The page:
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Review: Meetings


Monday, October 15, 2007.


By Belinda Otas


* * *

(3 Stars) 

Food serves as a metaphor for the old way of life that Hugh craves. For his wife, Jean, meetings and more meetings are the only way of ensuring she climbs up the ladder in the new corporate world they couple have found themselves.


In 1980s Trinidad, the economy is booming and Hugh and Jean, a high-flying business couple, have every reason to be happy.

But when Nicholai La Barrie as Hugh meets an old woman selling traditional Caribbean food he remembers the meals his mother used to make: he realizes what is missing in his life. Starting with food, Hugh changes his whole way of life. His search for happiness leads him away from swimming pools, a speed boat and Jean.

Meetings is a darkly comic look at a generation tempted by the fast cars and fast food of the American lifestyle but rooted in a more traditional culture. Their search for an identity, torn between heritage and globalisation, is as recognisable today as it was in the 1980s.


Hugh wants the traditional things in life that his Trinidadian Culture has to offer him; Jean (Inika Leigh-Wright) on the other hand wants a slice of the economic boom in the nation.


Written by Mustapha Matura, who is regarded as one of the finest dramatist of West Indian origin; Meetings is set in Trinidad, his place of birth. It is a play that delves into the loss of cultural heritage and tradition. A clash between the old and the new.  


Hugh wants real Trinidadian food, like coo-coo to get back that old feeling of what it means to be home but Jean can’t be bothered to make any because she is too busy with her meetings, a point she reiterates when she tell him, “I’m not ya mother younno,” when her husband makes a point about the kitchen having everything they need except food.


However, his new found appetite for the old way of life is satisfied by Elsa (Davina Anderson), the house-help brought in to help make traditional food for Hugh.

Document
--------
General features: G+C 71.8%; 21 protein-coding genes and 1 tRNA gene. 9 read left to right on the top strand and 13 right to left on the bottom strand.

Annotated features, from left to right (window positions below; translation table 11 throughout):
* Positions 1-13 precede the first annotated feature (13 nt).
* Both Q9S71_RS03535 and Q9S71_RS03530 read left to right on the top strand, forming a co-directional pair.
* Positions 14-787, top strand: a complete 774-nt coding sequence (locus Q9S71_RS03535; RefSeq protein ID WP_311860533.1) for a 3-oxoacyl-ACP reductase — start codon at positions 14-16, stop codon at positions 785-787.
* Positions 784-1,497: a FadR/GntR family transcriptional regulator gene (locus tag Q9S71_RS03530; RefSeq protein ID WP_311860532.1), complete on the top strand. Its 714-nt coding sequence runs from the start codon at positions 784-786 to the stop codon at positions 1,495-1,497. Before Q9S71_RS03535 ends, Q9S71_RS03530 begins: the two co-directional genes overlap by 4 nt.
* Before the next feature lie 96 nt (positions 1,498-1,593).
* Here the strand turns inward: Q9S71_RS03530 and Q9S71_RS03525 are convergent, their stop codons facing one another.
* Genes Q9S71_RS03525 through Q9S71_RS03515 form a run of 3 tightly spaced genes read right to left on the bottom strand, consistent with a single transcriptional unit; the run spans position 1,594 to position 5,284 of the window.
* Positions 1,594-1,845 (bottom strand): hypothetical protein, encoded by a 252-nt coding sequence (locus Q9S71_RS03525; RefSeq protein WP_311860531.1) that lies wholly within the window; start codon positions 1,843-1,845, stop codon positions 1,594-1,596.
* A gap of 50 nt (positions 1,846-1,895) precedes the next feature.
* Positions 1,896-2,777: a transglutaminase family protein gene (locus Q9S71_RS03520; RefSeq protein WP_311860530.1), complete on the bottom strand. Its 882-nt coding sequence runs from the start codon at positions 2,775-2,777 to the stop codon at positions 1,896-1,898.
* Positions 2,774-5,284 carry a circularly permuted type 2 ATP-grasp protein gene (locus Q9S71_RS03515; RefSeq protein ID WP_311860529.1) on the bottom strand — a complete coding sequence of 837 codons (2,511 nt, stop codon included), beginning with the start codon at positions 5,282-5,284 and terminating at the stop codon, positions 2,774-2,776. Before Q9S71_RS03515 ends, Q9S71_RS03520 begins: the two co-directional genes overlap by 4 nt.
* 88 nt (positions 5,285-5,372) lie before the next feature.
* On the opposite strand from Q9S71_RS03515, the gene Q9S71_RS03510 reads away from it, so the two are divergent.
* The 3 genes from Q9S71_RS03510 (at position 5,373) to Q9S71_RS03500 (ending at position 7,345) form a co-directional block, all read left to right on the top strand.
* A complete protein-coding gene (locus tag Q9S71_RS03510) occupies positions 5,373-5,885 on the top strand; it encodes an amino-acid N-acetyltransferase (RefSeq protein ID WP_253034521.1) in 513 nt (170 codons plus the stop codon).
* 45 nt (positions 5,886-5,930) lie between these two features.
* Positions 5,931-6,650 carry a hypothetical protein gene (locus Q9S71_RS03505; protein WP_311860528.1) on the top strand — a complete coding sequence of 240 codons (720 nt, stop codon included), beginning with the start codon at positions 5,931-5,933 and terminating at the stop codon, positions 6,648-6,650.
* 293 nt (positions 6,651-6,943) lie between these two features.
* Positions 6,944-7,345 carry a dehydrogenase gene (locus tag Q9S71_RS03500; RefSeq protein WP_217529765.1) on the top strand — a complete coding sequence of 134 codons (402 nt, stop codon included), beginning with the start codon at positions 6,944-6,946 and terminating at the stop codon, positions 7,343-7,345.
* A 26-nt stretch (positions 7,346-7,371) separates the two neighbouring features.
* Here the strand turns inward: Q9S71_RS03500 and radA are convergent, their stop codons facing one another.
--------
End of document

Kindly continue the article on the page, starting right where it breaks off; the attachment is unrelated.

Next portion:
Soon we are faced with class divide as shown through the characters of Elsa and Jean, two different women with separate lives. While Jean has lost sight of her history, Elsa is still very much connected to the old way of life and Hugh has rediscovered his passion for that old way of life, which Jean no longer wants for them as a couple. 

Dan Barnard succeeds in his ability to bring to light the questions raised by Matura in this reprised production of Meetings. While it does not tug at you emotionally, it is successful in its ability to provoke thought and question us as individuals about the little things in life which we sometimes take for granted such as family, identity and heritage. 

Meetings is now showing at the Arcola Theatre, London until 20 October. 

 For more information visit: www.arcolatheatre.com   

Tel: 020 7 503 1646  

Written by: Mustapha Matura

Directed by: Dan Barnard 

Cast: Nicholai La Barrie, Inika Leigh Wright and Davina Anderson


Image: www.trinijunglejuice.com


Belinda Otas is a London-based freelance journalist and The New Black Magazine's theatre editor. She can be reached at belindaotas@thenewblackmagazine.com


Please e-mail comments to comments@thenewblackmagazine.com


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